4. Your strength and courage are always inspiring but today’s music gave that inspiration an outlet. I’m sure The Who would be pleased to take part in your fame.

    “Cardiac Wizard”

    Ever since she was a young girl
    She’s had a super heart,
    In the Mayo or the Mass Gen
    She’s worked the doctors hard.
    They ain’t seen nothing like her,
    Even the super-smart.
    The famous Ann Koplow
    Has one amazing heart.

    She’s intimidating,
    Stands up to their degrees,
    And never looking better
    She makes the interns freeze.
    The doctors check their notes,
    The nurses play their part,
    The famous Ann Koplow
    Has one amazing heart.

    She’s a famous patient
    And most important too,
    With her as their guide
    The doctors know what to do.
    The famous Ann Koplow
    Has one amazing heart.

    How do you think she does it?
    Doctors learn
    The key is listen.

    Ain’t stopped by any setbacks,
    Keeps blogging every day,
    Has a happy outlook
    And so much good to say.

    The doctors’ work is state of the art
    But they take their cues from the amazing heart.

    • I see that you’ve blown me away again with your commenting wizardry, Chris. I wish you could see the thrilled expression on my face. ❤

  5. It’s very cool that you have people writing poems to you. I hope heart and lungs are better soon and the comfort plan is fully executed!

  6. Even as a patient, you are a teacher.

  7. A doc that listens! He is a gem 🙂 More well wishes and nurturing recovery~

  8. Stay well enough for September

  9. Ann, I see a beautiful and gracious lady, with so much passion and feeling for others it humbles me. I can only hope you are healing well. With your strength and determination, I have no doubt that you will!
    Sending you much love, Millie. ❤

  10. Glad you’re back in your own abode. Is that plate of food something from the hospital? Oh, and by the way, a certain someone won the Golden Unicorn.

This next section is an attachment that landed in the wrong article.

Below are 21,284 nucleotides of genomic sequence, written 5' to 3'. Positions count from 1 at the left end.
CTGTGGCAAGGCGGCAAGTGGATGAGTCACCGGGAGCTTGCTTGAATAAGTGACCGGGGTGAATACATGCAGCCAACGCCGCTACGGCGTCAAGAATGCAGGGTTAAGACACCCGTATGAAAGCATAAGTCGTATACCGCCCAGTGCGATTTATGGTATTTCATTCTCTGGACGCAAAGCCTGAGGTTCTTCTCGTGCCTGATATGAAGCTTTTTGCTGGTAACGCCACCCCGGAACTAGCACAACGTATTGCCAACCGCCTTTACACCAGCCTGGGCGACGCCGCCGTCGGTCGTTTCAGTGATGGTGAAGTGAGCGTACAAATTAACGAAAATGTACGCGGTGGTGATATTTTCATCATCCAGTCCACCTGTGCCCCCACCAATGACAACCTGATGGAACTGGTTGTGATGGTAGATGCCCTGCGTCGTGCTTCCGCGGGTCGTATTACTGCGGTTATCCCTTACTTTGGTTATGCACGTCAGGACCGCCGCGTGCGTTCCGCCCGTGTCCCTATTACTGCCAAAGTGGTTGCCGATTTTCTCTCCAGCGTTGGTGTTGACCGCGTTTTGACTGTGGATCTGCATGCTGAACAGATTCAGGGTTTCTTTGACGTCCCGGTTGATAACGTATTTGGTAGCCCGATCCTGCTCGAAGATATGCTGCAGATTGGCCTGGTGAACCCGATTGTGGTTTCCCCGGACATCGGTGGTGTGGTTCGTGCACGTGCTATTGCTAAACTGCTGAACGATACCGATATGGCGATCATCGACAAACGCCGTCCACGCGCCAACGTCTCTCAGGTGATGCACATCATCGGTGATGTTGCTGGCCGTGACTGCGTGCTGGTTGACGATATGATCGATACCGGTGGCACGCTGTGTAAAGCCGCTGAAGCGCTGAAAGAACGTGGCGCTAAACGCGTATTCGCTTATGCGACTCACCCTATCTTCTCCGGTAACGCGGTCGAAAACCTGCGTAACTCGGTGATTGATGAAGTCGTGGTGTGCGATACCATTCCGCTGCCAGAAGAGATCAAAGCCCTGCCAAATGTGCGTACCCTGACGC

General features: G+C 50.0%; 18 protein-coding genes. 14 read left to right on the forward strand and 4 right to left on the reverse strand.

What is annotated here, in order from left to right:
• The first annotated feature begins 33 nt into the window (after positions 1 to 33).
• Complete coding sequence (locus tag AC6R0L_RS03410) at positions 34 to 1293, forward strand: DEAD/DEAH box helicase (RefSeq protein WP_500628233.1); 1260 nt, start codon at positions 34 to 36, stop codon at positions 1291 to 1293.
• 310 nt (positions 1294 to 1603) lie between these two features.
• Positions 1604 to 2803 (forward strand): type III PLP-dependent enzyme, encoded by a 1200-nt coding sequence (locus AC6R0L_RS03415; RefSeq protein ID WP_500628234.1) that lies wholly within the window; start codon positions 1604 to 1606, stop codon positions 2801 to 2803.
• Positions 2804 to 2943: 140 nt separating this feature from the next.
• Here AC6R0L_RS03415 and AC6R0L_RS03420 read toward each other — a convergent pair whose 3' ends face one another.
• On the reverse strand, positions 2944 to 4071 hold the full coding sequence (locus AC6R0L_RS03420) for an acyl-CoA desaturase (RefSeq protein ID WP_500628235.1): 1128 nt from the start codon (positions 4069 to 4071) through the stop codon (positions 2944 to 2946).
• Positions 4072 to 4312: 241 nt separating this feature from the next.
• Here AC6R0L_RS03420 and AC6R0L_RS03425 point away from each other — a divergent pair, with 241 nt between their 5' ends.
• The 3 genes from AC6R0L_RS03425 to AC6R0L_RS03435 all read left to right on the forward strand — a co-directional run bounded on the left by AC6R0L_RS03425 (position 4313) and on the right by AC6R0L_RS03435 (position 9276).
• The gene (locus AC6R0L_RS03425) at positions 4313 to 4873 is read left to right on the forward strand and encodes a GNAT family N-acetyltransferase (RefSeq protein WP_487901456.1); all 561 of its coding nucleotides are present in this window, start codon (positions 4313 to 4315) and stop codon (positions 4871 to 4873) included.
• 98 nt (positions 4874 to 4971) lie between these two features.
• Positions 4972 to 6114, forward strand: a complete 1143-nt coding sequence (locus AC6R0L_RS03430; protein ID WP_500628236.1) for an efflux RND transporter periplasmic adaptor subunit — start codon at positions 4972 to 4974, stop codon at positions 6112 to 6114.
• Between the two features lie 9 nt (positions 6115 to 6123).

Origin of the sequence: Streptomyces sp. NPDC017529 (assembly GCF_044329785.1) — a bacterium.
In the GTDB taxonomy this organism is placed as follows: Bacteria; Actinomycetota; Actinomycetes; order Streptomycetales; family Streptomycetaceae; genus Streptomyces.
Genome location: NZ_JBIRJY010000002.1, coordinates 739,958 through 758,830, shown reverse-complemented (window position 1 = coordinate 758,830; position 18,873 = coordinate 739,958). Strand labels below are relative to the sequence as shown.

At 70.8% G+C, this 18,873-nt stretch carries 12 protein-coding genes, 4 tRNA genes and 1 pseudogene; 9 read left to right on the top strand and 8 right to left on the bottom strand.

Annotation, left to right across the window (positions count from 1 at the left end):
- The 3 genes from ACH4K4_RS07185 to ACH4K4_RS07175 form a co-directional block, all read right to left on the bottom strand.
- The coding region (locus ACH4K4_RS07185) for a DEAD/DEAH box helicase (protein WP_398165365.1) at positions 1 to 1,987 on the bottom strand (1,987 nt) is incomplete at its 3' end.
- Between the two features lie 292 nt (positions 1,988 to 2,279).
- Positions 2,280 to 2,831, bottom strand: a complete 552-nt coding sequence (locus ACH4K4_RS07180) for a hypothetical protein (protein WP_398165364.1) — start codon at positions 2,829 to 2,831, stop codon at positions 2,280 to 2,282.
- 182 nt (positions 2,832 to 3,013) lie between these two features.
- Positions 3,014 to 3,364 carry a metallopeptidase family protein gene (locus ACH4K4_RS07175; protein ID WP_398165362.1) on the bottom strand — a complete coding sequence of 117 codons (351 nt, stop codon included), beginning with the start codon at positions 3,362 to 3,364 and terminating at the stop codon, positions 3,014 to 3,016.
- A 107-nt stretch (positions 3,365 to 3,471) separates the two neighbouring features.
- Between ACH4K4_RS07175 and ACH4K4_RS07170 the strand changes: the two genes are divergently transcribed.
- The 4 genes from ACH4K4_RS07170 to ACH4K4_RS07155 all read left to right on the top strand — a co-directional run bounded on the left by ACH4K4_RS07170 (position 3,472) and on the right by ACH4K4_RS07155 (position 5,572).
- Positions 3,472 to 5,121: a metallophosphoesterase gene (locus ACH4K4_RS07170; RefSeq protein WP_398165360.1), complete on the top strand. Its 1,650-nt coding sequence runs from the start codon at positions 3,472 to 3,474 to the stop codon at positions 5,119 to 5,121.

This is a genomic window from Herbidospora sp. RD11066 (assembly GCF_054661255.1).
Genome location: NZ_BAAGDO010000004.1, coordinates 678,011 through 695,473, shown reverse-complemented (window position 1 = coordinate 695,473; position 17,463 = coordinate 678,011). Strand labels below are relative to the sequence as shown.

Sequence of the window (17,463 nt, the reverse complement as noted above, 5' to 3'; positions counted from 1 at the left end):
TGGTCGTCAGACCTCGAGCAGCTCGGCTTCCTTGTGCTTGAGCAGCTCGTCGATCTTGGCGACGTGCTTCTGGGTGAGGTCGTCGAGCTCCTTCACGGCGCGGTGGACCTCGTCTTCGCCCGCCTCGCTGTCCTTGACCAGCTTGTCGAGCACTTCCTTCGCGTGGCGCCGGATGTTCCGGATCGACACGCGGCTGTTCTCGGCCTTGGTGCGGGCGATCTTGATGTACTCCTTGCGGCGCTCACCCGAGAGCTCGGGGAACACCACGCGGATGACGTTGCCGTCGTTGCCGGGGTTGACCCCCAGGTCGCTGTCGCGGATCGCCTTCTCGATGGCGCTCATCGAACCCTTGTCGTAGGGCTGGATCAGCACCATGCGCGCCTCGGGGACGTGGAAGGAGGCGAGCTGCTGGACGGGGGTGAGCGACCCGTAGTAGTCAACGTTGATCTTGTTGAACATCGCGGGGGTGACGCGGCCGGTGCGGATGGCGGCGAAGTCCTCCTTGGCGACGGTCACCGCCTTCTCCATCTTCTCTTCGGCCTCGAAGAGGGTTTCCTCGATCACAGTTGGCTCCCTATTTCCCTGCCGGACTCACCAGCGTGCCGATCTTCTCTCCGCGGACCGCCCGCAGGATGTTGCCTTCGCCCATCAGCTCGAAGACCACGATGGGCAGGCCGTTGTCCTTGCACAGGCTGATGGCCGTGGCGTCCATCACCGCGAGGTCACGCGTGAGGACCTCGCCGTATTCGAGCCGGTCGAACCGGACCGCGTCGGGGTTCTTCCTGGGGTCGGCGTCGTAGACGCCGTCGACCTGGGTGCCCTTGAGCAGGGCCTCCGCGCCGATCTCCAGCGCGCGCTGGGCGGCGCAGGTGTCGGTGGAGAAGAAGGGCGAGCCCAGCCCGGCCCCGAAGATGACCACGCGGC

11. So glad you are back home Ann! Its been quite a ride. Thank you for sharing some great photos along the way!
    Stay well dear ex patient 💛

  12. well I am glad to see you are Ann, not patient Ann any longer. Oh, I believe you may misconstrue my use of the word patient. That is not to say that even though you may have lacked patience while being a patient when it came to sorting out what was wrong, hence your Dr thinking you could be intimidating, which is not a word I would ever associate with you, your patience paid off in getting you home when you were ready. (and I was taught rule #1 as a pastoral care volunteer was always to see the patient as a person, not define them by their illness.)

    • I am sure that every patient you’ve encountered has felt healed by your presence, Lisa. I should know! ❤

    • Aha! You probably think Dr. Estes was referring to himself. He was referring to very difficult doctor at a different hospital, who is now retired. If you have the patience or the time, click out the link imbedded in #3 and you will see! In any case, love your visits here!

  13. Excellent “comfort plan,” and I do hope you can go home very soon! Your doctor sounds like another part of an in-hospital comfort plan!

  14. Pingback: Day 1356: Important | The Year(s) of Living Non-Judgmentally